Cycling Suffragettes!


Victorian Biker Girls (Sophie Bryant not shown)

In the long and arduous fight for womens rights the simple act of owning a bicycle was considred radical in Victorian times.  One of the first women in the United Kingdom to own a bicycle was the Dublin born Sophie Bryant.  Born Sophie Willock, a native of Sandymount, February 15th 1850.

At the age of 19, living in London, she married Dr William Hicks Bryant, a man 10 years her senior, who died within a year of the marriage.  Thus liberated as a respectable widow with the ability to make her own decisions she went completely off the rails.  Stark staring feminist mad.

Apart from buying a bicycle she also became a teacher. When the University of London opened its doors to women she became one of the first women to be awarded a first class degree.  As a mathematician she earned her doctorate of science and became only the third woman to be elected to the London Mathematical Society.

When Trinity College Dublin opened its doors to women they marked the occasion by awarding Bryant the first honorary degree given to a woman.

She wanted votes for women, but said that first women should be educated.  She devoted much of her life to that cause and the institutions founded and managed by her made an enormous contribution to that end.

She died doing what she loved, in Chamonix in the French Alps, climbing mountains at the age of 72.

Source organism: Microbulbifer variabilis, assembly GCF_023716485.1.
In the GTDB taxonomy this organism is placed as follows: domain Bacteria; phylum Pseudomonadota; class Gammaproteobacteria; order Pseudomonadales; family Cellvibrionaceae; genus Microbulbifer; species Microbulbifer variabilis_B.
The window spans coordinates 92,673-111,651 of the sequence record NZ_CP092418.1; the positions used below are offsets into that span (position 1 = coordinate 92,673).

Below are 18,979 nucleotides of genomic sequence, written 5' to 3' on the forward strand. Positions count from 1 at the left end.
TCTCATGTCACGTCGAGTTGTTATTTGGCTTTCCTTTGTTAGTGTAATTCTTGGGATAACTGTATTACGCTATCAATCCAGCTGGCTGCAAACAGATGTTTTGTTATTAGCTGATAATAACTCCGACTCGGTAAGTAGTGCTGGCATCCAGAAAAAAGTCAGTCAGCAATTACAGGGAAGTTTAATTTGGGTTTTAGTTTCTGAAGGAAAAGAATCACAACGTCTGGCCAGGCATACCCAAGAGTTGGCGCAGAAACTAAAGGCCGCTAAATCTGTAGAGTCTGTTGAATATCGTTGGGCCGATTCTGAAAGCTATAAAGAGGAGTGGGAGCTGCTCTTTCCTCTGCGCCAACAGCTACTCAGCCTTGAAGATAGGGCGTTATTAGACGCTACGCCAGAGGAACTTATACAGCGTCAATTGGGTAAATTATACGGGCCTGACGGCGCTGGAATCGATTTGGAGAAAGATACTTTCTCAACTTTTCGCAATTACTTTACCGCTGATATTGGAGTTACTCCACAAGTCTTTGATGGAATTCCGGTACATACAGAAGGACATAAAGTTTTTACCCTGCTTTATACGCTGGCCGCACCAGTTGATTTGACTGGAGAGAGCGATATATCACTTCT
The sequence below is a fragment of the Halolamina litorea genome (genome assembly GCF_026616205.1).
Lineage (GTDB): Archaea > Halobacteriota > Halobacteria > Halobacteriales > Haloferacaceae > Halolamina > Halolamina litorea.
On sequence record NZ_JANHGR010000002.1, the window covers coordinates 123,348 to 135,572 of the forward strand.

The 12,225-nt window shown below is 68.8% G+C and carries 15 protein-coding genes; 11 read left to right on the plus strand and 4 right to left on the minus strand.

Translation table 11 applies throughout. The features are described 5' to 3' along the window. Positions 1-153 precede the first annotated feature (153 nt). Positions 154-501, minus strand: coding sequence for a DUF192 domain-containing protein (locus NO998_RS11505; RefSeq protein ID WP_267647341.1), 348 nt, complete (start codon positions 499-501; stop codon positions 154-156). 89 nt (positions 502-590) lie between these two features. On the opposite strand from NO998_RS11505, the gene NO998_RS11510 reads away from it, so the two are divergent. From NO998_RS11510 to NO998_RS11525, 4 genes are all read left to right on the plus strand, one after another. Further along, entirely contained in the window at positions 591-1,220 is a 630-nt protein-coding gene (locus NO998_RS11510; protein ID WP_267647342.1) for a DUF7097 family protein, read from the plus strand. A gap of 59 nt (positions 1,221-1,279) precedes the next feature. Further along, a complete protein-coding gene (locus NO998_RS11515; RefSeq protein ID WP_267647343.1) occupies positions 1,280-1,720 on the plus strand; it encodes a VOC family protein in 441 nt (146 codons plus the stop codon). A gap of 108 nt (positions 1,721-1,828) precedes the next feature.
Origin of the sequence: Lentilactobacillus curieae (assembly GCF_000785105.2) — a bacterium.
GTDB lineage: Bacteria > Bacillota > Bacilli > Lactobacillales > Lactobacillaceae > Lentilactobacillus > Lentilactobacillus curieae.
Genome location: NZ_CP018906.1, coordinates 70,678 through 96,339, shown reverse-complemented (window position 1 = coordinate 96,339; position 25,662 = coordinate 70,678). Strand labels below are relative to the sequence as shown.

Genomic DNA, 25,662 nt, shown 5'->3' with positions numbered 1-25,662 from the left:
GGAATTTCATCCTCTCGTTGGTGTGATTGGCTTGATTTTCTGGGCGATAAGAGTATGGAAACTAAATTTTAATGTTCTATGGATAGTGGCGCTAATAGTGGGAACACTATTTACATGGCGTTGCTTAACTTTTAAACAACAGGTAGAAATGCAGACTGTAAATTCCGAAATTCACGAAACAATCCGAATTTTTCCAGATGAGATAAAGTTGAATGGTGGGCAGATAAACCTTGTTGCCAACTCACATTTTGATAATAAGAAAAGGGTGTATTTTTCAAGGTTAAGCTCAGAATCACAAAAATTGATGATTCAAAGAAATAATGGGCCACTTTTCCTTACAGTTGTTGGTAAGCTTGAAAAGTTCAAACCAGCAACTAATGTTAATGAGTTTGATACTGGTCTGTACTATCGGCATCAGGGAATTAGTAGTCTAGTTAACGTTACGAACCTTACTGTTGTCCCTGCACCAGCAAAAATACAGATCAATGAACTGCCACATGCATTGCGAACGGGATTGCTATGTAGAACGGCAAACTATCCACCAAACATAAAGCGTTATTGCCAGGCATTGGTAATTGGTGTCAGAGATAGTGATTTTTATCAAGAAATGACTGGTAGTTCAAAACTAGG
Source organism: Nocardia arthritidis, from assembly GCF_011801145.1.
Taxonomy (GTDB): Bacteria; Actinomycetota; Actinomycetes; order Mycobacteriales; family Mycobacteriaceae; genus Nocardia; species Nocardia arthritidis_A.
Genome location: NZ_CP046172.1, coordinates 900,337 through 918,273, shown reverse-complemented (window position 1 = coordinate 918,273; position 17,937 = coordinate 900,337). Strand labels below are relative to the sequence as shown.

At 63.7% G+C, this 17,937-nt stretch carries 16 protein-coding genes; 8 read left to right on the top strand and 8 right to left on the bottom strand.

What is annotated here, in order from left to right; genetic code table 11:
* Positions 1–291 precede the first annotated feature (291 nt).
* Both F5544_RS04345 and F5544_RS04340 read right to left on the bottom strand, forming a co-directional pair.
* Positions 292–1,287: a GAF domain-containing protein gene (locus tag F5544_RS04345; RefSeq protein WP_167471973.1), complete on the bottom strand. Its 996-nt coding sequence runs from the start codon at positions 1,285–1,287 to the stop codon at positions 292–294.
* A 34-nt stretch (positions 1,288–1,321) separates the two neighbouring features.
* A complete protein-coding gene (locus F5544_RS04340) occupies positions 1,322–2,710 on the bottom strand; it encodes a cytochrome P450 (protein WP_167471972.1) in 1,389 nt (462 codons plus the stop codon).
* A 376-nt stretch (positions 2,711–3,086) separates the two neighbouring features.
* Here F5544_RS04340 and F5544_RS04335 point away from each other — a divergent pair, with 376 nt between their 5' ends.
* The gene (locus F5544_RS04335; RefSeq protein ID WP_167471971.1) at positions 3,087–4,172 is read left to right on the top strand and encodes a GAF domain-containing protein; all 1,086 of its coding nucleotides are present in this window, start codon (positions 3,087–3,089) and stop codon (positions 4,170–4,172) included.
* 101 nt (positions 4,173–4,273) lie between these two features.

Zermatt To The Matterhorn; by Thomas Hardy

Thirty-two years since, up against the sun,
seven shapes, thin atomies to lower sight,
labouringly leapt and gained thy gabled height,
and four lives paid for what the seven had won.

They were the first by whom the deed was done,
and when I look at thee, my mind takes flight
to that day’s tragic feat of manly might,
as though, till then, of history thou hadst none.

Yet ages ere men topped thee, late and soon
thou watch’dst each night the planets lift and lower;
thou gleam’dst to Joshua’s pausing sun and moon,
and brav’dst the tokening sky when Caesar’s power
approached its bloody end: yea, saw’st that Noon
when darkness filled the earth till the ninth hour.

Happy Birthday Robert Browning


Born May 7th 1812 Robert Browning, after a stumbling start went on to become probably the most celebrated of the Victorian poets within his own lifetime.  Husband of Elizabeth Barrett Browning.  Robert was the master of the monologue in an age that favoured monologues.  His poetry is lurid with obscure references from ancient Greece and Rome and from medieval amour courtois.  It was his very obscurity that almost beached his early career.

Today most children encounter Browning without ever realising.  If you know the “Pied Piper of Hamelin” you probably read his poem.

Over the sea our galleys went; by Robert Browning

Over the sea our galleys went,
with cleaving prows in order brave,
to a speeding wind and a bounding wave,
a gallant armament:
each bark built out of a forest-tree,

left leafy and rough as first it grew,
and nailed all over the gaping sides,
within and without, with black bull-hides,
seethed in fat and suppled in flame,
to bear the playful billows’ game:
so, each good ship was rude to see,
rude and bare to the outward view,

but each upbore a stately tent
where cedar-pales in scented row
kept out the flakes of the dancing brine,
and an awning drooped the mast below,
in fold on fold of the purple fine,
that neither noontide nor star-shine
nor moonlight cold which maketh mad,

might pierce the regal tenement.

When the sun dawned, oh, gay and glad
we set the sail and plied the oar;